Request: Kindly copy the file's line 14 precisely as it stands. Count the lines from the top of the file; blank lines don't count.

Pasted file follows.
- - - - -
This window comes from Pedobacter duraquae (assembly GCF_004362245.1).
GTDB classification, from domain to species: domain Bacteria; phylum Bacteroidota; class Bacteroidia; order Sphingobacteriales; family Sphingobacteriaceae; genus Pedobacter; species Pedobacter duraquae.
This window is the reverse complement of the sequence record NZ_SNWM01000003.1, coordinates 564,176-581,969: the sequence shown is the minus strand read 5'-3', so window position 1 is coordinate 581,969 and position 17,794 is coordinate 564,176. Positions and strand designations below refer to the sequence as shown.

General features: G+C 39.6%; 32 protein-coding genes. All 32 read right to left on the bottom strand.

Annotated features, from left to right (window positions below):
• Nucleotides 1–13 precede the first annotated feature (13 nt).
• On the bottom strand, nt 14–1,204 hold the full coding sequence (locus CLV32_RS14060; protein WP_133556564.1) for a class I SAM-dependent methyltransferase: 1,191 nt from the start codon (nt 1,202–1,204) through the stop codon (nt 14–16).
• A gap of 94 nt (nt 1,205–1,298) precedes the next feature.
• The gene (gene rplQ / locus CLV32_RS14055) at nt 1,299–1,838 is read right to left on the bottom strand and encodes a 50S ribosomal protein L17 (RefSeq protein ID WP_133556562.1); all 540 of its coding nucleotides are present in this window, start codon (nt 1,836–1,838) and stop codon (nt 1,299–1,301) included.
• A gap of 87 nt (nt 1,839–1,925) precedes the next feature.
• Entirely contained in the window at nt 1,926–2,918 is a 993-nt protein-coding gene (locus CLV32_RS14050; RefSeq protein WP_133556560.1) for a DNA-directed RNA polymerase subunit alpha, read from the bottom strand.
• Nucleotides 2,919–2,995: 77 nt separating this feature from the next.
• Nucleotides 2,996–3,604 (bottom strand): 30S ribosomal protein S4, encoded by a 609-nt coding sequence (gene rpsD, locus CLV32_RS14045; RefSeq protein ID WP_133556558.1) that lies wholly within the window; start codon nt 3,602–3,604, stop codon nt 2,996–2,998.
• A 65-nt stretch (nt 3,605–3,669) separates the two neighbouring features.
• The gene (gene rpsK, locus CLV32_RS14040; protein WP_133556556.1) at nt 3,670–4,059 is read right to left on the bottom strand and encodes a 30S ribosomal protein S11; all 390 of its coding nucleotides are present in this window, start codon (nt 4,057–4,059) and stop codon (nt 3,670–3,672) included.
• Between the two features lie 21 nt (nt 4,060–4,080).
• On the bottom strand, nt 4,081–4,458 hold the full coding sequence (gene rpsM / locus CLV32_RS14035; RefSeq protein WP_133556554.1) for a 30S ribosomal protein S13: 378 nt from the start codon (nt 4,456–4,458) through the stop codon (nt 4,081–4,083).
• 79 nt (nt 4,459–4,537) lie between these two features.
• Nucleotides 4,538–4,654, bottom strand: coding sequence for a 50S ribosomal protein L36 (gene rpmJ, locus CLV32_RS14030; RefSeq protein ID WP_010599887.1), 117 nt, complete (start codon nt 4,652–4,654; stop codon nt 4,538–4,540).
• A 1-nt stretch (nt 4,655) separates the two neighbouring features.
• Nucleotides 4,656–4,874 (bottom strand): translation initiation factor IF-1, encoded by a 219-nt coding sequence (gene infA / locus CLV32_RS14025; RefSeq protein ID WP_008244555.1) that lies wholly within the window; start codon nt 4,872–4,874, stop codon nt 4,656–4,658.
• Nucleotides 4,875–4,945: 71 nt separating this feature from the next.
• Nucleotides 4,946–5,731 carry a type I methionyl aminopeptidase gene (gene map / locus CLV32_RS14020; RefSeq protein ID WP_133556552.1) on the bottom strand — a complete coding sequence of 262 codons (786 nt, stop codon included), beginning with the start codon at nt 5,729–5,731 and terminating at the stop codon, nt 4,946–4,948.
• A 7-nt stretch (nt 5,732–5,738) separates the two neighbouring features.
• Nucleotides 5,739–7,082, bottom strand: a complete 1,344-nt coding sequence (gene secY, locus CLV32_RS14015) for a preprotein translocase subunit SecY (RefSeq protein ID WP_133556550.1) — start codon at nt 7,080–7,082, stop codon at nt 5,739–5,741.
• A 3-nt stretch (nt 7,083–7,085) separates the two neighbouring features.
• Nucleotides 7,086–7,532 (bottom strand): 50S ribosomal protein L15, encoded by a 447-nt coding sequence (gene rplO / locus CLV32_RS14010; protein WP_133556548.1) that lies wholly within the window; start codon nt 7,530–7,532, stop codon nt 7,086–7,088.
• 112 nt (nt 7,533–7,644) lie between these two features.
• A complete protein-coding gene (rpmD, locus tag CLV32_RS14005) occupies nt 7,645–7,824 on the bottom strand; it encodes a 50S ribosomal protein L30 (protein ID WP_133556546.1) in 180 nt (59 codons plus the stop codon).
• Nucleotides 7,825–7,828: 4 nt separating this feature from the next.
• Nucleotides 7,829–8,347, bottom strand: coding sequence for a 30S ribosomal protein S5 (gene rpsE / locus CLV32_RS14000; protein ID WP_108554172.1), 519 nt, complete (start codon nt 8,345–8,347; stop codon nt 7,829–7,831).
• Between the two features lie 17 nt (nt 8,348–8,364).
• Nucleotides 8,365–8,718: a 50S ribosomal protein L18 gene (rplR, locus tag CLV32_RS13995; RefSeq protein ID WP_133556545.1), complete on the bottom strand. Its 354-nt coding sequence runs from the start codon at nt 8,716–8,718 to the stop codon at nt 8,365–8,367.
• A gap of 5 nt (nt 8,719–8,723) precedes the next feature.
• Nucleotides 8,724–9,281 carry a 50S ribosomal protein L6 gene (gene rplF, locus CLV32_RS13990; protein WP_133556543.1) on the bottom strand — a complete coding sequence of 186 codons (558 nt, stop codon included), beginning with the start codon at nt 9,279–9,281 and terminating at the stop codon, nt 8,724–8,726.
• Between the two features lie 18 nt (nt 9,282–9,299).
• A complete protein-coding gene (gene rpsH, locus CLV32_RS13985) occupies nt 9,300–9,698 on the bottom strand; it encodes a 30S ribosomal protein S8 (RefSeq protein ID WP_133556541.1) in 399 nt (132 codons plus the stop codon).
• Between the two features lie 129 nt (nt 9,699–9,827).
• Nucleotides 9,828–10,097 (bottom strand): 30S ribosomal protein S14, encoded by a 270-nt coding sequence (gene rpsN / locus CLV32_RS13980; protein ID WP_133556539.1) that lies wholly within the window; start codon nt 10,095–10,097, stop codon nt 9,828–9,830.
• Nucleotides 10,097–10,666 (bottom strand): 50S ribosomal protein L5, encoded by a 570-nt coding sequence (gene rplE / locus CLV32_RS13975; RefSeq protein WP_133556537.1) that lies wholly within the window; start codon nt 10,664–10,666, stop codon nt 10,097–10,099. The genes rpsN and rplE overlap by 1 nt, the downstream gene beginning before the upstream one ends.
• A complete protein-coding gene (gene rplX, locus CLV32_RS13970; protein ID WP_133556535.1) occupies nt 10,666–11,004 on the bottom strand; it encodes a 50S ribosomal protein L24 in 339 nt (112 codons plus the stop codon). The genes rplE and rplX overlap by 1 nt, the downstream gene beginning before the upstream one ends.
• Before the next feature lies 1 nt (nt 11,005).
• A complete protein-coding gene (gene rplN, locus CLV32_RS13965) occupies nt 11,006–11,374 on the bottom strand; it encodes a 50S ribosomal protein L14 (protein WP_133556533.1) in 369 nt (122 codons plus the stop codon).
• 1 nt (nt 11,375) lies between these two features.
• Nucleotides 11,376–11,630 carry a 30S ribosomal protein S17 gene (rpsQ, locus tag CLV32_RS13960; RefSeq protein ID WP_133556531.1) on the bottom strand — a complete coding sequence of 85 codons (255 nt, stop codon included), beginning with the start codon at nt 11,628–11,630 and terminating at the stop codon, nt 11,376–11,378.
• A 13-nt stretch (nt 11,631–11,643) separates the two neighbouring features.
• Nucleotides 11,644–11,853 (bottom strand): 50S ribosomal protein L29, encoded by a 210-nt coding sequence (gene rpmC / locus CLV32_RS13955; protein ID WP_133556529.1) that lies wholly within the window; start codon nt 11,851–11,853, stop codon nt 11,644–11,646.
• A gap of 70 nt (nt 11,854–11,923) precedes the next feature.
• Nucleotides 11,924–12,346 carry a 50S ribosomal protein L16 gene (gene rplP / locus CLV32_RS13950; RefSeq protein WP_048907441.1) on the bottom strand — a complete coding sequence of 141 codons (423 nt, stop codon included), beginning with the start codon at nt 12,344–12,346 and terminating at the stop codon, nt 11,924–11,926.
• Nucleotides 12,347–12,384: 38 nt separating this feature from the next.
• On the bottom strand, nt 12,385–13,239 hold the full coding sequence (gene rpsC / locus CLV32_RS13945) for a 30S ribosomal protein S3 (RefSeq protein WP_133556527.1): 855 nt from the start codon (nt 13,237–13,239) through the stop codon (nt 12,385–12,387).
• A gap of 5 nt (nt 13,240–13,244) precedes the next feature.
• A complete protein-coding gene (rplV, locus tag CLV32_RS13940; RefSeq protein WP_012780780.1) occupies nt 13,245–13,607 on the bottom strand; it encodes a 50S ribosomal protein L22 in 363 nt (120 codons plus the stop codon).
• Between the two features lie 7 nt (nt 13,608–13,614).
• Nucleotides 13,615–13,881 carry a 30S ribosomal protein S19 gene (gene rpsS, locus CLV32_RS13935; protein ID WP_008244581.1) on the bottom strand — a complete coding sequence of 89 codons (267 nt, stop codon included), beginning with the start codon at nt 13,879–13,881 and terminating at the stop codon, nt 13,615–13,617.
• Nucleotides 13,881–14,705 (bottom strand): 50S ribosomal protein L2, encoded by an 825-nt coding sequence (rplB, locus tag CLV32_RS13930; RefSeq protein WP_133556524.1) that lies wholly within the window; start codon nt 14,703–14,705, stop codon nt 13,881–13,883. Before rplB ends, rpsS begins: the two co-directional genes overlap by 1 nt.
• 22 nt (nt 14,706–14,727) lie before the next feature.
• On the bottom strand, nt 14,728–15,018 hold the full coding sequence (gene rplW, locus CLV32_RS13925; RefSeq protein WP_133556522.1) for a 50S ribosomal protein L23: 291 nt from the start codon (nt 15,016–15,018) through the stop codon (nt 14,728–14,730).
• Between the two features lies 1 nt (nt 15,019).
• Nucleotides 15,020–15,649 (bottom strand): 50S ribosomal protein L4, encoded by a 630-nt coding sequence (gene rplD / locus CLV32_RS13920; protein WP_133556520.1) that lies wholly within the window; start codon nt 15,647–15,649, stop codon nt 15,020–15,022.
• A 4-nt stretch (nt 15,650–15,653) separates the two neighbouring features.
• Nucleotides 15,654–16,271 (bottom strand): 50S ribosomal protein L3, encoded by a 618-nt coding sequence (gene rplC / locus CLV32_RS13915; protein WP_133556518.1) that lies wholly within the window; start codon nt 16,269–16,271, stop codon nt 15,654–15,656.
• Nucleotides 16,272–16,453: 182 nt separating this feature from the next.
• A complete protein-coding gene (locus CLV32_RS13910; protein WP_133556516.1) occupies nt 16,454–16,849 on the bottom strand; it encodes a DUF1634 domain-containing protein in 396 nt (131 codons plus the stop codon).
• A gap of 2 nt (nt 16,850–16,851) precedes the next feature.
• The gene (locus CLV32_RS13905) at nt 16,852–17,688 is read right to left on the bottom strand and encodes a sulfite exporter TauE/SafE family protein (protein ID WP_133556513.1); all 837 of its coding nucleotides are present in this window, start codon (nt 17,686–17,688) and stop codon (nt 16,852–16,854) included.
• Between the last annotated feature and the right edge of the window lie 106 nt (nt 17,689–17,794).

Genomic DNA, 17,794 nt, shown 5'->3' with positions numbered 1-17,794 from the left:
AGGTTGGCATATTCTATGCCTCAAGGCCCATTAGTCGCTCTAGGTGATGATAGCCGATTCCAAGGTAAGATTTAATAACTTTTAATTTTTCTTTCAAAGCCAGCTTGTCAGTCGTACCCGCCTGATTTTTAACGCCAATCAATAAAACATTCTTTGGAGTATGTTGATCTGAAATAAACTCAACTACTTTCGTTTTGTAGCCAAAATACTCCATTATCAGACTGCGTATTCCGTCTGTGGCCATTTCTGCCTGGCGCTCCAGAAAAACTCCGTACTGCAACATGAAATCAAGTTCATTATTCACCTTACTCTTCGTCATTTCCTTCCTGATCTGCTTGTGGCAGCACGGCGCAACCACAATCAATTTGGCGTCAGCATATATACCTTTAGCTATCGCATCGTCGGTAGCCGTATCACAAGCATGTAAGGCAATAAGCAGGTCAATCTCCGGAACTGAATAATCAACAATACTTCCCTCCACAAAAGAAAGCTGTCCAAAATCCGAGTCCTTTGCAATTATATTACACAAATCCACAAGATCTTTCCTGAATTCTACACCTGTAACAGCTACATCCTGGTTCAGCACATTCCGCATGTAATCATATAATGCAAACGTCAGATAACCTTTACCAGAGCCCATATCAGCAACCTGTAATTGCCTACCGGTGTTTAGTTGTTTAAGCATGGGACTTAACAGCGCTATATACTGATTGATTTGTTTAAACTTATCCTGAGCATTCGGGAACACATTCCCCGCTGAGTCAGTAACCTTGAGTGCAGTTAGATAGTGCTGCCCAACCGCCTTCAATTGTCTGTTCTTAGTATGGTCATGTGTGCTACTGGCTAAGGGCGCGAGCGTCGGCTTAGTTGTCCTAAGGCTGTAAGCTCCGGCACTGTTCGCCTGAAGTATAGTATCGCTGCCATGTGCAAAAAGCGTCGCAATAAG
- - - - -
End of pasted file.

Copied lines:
• A 65-nt stretch (nt 3,605–3,669) separates the two neighbouring features.